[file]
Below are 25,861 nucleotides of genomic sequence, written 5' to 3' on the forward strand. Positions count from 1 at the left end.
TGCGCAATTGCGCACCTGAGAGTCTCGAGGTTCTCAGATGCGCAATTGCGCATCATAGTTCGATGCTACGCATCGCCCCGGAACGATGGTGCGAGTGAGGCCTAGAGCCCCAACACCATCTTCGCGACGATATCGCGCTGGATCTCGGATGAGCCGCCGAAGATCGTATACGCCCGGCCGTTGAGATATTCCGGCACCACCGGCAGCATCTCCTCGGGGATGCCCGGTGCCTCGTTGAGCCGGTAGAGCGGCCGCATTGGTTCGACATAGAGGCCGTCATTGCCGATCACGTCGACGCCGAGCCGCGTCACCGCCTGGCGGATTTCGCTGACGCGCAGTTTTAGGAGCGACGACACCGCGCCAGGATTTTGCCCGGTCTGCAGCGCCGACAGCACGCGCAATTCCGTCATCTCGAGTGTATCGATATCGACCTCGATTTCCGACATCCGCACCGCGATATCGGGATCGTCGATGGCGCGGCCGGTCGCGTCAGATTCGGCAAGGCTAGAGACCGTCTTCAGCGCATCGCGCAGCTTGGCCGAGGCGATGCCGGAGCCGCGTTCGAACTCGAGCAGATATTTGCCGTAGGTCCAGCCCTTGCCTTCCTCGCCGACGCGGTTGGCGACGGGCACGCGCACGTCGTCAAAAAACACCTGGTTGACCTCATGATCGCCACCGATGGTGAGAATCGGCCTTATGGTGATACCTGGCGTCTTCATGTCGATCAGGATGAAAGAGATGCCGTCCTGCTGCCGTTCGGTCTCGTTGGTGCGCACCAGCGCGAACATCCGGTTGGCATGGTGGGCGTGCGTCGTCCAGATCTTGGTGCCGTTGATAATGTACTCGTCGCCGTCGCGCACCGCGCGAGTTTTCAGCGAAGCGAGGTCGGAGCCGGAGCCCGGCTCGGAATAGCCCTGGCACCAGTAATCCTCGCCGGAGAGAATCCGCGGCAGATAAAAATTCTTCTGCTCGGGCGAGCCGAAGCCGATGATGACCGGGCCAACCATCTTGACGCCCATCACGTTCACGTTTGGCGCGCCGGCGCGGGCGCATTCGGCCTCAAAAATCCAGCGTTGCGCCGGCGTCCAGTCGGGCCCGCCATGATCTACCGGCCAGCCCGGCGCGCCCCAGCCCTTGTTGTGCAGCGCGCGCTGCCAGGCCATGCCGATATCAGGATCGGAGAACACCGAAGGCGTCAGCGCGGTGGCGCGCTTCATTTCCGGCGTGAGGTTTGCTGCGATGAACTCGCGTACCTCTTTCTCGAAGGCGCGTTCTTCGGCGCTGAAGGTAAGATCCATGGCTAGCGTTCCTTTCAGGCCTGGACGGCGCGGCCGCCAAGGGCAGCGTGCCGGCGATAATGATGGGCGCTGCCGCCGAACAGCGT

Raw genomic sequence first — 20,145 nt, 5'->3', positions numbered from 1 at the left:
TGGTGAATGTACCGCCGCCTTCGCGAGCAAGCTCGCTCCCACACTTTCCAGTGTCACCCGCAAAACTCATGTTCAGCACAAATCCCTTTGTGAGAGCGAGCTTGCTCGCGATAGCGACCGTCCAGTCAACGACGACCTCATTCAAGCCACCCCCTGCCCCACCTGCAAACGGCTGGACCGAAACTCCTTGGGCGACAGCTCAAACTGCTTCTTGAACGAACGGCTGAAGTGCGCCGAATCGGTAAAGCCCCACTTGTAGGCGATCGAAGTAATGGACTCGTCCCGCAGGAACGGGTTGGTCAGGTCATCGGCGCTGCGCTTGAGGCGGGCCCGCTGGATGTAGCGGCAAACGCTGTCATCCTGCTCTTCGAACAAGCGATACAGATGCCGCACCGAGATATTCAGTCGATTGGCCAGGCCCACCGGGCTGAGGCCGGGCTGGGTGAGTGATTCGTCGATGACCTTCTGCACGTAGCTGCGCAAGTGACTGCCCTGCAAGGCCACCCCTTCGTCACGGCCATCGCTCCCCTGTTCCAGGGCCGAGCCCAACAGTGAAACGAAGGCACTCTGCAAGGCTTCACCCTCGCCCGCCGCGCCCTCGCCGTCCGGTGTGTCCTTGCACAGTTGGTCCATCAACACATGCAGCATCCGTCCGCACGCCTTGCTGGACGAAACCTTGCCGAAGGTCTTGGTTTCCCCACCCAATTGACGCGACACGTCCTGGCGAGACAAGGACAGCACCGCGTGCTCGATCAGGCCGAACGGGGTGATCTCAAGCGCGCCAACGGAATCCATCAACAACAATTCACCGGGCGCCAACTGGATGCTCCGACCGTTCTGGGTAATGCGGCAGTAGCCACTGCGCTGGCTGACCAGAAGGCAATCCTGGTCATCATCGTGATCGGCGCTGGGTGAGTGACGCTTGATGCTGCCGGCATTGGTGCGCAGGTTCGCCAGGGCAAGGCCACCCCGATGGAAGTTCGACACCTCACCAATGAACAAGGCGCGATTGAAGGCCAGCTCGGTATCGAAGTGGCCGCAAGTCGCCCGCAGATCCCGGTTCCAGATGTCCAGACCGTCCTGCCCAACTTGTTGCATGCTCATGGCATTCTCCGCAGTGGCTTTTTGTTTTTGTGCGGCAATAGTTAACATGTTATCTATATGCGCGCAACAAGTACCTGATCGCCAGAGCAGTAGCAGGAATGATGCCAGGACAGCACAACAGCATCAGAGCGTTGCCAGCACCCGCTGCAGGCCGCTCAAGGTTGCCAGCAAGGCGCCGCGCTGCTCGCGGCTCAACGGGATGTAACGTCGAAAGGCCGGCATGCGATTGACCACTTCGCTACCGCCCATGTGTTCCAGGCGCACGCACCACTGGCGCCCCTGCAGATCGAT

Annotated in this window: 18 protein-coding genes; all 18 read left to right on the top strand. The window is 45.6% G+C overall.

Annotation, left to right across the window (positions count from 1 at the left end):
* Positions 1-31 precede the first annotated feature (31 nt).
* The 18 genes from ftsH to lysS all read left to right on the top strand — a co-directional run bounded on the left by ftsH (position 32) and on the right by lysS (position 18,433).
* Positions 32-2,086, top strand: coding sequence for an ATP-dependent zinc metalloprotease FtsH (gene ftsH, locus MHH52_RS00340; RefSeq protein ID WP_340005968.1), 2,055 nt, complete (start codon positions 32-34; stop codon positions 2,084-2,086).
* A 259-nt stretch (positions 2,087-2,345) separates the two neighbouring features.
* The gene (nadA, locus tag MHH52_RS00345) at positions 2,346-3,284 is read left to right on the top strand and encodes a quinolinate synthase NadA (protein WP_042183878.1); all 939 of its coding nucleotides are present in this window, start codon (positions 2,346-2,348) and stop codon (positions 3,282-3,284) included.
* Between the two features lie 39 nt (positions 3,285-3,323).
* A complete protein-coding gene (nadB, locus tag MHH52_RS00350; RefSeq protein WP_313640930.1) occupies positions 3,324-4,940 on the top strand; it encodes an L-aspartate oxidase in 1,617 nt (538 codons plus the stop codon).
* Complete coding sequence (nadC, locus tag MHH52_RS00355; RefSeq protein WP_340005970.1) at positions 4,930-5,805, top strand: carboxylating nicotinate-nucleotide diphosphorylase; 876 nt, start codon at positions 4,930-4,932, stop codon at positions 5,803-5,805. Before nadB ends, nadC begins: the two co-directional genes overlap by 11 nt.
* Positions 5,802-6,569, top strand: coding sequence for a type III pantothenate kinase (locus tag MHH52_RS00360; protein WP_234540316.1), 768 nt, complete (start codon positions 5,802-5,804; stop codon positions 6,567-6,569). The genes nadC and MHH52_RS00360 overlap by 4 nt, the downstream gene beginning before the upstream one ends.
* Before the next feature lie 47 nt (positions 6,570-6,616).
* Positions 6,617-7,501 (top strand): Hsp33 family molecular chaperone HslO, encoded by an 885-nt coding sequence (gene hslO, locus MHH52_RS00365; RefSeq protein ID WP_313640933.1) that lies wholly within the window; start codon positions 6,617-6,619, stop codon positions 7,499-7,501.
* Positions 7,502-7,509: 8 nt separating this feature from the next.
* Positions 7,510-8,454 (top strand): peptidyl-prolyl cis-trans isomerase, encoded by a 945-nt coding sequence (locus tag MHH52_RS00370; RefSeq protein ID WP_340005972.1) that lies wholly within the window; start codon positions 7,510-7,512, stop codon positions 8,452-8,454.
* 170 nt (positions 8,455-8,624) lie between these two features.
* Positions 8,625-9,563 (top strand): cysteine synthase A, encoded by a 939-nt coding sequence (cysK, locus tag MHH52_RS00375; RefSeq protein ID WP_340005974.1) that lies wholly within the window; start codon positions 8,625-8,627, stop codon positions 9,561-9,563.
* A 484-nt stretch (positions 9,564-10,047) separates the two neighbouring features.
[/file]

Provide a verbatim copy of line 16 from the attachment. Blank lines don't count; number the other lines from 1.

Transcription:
* Before the next feature lie 47 nt (positions 6,570-6,616).